Livestock Air Pollution From Farms Affects Lung Function

Livestock Air Pollution Associated With Lower Lung Function

Background: Inhaling air pollutants can contribute to breathing difficulty due to redness and swelling (inflammation) in the airways and can cause flare-ups (exacerbations) in those with COPD. (See posts on April 23, 2017, describing the State of Air Pollution in the United States AND on August 29, 2016, describing the association of air pollution and COPD-related hospital admissions). Farm workers are at increased risk of both asthma and COPD. Why? The air inside livestock farms contains high levels of organic dust. In addition, farm animals emit air pollutants. One of these is ammonia gas – an irritant gas formed by enzymes in animal waste. Other pollutants are hydrogen sulfide gas (smells like “rotten eggs”) and particulate matter (solid particles and liquid droplets found in the air) that contain bacteria and toxins.
Cows are one source of livestock air pollution

Dairy cows grazing

Study: Dr. Floor Borlee and colleagues from Utrecht University in the Netherlands studied whether people living close to farms were at risk for lung disease. They performed breathing tests on 2,308 adults and measured the number of farms within a certain distance from their homes (546 and 1,092 yards), the distance to the nearest farm, and estimated the average air pollution from these farms. This study was published in the November 1, 2017, issue of the American Journal of Respiratory and Critical Care Medicine (volume 196; pages 1152-1161).

The Netherlands has borders on the North Sea, Belgium, and Germany

The Netherlands is a small country with a large number of residents for size (high population density). It also has one of the highest number of livestock farms for size (high livestock farm density). Those living near the farms have been concerned about the potential health risks of inhaling farm emissions. Results: Average weekly levels of ammonia and particulate matter were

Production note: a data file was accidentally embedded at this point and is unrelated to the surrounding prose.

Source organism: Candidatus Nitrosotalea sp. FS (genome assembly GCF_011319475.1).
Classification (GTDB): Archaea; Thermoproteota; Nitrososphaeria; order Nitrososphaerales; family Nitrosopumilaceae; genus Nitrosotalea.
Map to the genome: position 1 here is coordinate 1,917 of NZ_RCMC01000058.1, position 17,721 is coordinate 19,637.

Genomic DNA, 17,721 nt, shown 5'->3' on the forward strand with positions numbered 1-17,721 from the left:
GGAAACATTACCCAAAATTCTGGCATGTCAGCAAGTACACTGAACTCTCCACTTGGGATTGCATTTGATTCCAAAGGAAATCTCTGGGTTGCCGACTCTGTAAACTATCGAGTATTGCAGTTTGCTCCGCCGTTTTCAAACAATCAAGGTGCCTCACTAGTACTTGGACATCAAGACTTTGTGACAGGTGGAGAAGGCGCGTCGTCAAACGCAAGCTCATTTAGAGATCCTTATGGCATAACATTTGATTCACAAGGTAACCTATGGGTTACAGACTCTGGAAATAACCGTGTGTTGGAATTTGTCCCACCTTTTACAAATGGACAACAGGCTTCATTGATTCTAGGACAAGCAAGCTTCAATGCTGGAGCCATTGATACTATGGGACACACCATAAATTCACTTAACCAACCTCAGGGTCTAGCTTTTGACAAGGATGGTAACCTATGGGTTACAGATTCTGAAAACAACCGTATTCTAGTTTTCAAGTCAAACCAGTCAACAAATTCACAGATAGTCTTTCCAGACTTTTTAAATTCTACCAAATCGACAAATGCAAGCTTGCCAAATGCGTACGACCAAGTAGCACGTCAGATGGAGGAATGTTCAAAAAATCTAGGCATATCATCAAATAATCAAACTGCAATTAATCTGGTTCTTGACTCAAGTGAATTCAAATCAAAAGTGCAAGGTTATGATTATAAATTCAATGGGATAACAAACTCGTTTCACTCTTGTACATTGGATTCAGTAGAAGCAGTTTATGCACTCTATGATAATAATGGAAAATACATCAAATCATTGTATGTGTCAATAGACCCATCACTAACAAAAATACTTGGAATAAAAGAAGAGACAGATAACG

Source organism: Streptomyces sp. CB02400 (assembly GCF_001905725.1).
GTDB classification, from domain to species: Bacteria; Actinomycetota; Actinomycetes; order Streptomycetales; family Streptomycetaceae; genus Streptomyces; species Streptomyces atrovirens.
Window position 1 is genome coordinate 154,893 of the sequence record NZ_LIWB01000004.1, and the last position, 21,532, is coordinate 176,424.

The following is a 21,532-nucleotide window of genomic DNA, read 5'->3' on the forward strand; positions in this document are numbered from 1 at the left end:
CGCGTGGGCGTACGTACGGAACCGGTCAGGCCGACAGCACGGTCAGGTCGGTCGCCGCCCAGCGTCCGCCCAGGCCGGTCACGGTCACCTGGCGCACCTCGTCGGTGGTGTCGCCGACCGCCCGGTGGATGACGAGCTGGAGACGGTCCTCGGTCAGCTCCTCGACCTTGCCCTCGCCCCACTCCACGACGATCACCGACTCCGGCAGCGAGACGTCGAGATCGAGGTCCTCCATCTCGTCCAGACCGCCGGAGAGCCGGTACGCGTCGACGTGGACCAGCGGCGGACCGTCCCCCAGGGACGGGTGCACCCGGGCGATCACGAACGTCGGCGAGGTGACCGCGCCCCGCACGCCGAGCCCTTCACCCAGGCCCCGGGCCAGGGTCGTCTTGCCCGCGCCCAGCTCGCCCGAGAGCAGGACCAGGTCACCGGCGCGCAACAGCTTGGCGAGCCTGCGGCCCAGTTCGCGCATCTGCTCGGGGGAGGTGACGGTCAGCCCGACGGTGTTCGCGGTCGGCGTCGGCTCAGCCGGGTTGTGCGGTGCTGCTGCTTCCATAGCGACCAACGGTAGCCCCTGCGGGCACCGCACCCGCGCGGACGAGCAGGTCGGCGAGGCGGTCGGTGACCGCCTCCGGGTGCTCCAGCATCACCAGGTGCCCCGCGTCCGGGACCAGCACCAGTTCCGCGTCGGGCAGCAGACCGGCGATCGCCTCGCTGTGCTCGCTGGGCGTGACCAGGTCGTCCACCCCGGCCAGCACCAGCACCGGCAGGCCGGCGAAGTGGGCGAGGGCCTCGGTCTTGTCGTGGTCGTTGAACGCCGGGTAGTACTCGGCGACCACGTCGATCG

Pigs are a source of livestock air pollution


associated with lower levels of breathing test results – namely, the amount of air exhaled in one second (FEV1) and air flow exhaled from small airways (breathing test is called maximum mid-expiratory flow).  Ammonia levels had a stronger association than particulate matter. Conclusion: The authors concluded that livestock air pollution is associated with lower lung function in non-farming residents. They recommended further research into the impact of emissions from livestock farms on respiratory health of those with respiratory disease. My Comments: The results of this study demonstrate that farms and farm animals are a unique source of air pollution in addition to factories and automobiles.


As I have mentioned previously, if you have COPD, it is important that you not smoke and that you avoid inhaling “bad air” that contains pollutants. Obviously, you cannot live in a bubble. But, I encourage you to breathe the cleanest air possible and do what you can to reduce air pollution.

Donald A. Mahler, M.D. is Emeritus Professor of Medicine at Geisel School of Medicine at Dartmouth in Hanover, New Hampshire. He works as a pulmonary physician at Valley Regional Hospital in Claremont, NH, where he is Director of Respiratory Services.